Changing assessment practices in upper secondary mathematics in Western Australia

Year: 1994

Author: Tims, Joanne, Parker, Lesley

Type of paper: Abstract refereed

This paper reports the findings of a questionnaire administered to upper secondary school mathematics teachers in Western Australia in 1994, two years after a major curriculum change which placed increased emphasis on group work and open-ended problem-solving. The questionnaire asked teachers to describe their assessment practices, and to identify the importance of particular sources for their ideas for assessment tasks, and the importance of various influences on their assessment procedures. In addition, it asked them to indicate how well they thought particular types of assessment tasks measured course objectives and mathematical ability, and to describe how they would change their assessment practices if they had complete autonomy to do whatever they wished.

The target population for the questionnaire was teachers of the four Year 12 mathematics courses in Western Australia. One teacher of each Year 12 mathematics subject within each secondary school in Western Australia was asked to complete the questionnaire. Questionnaires were sent to 170 schools and other institutions offering Year 12 mathematics subjects. Responses from 45 Applicable Mathematics teachers, 37 Calculus teachers, 27 Discrete Mathematics teachers and 19 Modelling with Mathematics teachers were received.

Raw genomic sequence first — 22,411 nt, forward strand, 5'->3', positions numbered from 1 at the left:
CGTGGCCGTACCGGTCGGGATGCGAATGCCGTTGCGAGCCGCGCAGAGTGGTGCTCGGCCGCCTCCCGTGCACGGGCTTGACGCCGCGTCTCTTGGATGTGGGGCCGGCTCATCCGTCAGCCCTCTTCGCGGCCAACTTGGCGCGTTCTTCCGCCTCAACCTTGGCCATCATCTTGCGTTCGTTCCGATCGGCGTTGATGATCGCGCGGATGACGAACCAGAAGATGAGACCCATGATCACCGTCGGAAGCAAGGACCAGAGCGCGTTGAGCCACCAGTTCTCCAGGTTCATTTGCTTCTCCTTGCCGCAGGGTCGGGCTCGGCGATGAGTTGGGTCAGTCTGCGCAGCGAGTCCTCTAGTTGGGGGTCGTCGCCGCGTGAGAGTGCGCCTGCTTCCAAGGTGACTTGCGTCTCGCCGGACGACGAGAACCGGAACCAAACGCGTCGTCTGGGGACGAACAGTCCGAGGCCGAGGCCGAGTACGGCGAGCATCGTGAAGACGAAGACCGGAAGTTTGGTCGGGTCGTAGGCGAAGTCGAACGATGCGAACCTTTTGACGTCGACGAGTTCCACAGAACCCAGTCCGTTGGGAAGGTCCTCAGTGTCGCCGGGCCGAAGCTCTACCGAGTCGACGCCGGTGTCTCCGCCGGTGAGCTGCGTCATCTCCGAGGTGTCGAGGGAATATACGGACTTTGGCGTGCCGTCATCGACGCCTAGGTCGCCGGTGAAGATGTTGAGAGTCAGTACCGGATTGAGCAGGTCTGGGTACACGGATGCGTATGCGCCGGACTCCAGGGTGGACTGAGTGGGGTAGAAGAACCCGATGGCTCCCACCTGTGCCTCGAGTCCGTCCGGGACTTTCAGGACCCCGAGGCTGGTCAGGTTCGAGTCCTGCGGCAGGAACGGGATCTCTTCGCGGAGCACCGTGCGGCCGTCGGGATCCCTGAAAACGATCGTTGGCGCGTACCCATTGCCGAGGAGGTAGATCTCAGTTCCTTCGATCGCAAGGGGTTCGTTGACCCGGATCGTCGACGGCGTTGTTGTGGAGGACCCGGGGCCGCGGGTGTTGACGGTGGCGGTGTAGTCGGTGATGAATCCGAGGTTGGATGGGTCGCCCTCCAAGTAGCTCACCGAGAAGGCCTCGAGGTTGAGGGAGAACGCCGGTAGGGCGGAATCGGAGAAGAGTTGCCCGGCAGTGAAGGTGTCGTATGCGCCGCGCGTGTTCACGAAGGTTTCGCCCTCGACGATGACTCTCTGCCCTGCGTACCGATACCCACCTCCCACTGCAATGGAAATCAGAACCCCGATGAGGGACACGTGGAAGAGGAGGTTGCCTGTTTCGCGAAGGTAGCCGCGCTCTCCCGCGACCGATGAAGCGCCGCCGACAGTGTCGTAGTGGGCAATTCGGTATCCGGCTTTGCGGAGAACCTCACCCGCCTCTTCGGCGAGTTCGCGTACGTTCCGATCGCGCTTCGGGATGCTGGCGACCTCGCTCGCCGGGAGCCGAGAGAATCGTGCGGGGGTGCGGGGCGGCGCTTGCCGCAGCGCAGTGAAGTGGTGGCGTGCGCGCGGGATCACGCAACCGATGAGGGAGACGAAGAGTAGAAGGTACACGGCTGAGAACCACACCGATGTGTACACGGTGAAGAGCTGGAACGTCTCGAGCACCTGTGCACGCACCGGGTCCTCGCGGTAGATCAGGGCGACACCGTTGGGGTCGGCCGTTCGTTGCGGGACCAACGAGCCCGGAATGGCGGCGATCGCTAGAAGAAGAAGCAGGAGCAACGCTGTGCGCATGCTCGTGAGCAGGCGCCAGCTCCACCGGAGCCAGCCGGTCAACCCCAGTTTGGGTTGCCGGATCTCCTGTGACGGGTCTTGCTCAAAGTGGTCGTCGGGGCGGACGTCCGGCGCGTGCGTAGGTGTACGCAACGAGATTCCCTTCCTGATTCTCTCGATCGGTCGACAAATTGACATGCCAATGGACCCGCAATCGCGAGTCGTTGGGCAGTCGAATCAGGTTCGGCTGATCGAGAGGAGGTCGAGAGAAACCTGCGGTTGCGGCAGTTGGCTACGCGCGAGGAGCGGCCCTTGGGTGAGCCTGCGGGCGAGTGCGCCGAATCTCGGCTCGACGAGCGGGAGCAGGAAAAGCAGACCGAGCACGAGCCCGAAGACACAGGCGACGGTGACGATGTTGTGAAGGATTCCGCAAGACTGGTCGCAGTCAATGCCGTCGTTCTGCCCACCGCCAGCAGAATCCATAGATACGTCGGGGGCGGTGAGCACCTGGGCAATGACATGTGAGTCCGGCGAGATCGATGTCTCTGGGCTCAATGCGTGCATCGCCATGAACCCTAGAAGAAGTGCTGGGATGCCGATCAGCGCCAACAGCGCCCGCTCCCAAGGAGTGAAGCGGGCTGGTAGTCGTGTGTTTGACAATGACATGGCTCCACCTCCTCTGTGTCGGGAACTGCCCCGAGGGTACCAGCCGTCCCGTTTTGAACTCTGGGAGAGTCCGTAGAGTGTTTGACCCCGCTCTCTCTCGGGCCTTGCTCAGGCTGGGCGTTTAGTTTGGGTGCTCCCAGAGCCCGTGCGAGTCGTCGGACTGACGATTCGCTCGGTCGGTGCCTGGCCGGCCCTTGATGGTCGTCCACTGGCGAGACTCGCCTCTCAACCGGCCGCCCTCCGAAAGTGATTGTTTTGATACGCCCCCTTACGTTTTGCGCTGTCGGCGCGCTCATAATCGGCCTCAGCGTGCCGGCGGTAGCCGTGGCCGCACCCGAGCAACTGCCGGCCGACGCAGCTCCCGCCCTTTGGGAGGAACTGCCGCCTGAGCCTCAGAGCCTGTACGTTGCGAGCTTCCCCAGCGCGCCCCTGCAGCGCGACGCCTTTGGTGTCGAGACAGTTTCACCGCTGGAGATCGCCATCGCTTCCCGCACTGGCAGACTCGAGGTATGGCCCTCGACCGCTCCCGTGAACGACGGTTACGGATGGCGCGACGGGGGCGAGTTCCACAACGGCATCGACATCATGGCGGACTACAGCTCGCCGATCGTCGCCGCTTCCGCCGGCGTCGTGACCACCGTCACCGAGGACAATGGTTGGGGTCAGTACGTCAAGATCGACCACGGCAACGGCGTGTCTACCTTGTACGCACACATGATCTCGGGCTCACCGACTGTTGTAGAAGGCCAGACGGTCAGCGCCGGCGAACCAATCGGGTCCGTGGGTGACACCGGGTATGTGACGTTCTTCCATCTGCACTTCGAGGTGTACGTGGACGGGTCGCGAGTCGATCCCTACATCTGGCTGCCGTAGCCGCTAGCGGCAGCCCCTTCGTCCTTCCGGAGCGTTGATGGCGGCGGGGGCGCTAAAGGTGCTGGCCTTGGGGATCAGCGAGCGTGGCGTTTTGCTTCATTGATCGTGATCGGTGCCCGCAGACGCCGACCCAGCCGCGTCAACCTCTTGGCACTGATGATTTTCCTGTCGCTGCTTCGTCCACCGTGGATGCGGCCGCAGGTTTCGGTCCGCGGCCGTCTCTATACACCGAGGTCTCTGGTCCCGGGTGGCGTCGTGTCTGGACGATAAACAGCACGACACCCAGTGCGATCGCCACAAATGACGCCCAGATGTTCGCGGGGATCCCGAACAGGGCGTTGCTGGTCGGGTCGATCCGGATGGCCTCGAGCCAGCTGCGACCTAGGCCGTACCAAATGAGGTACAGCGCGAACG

The responses revealed that for the most part, teachers were using very traditional assessment practices, strongly test-based and directed towards training for the State-wide external examination. Very few were assessing group work in any way. Quite a number of teachers expressed a willingness to change their assessment practices if the external examination was no longer required. The findings raise questions regarding the fidelity of implementation of major curriculum changes in the absence of congruently planned and supported assessment changes.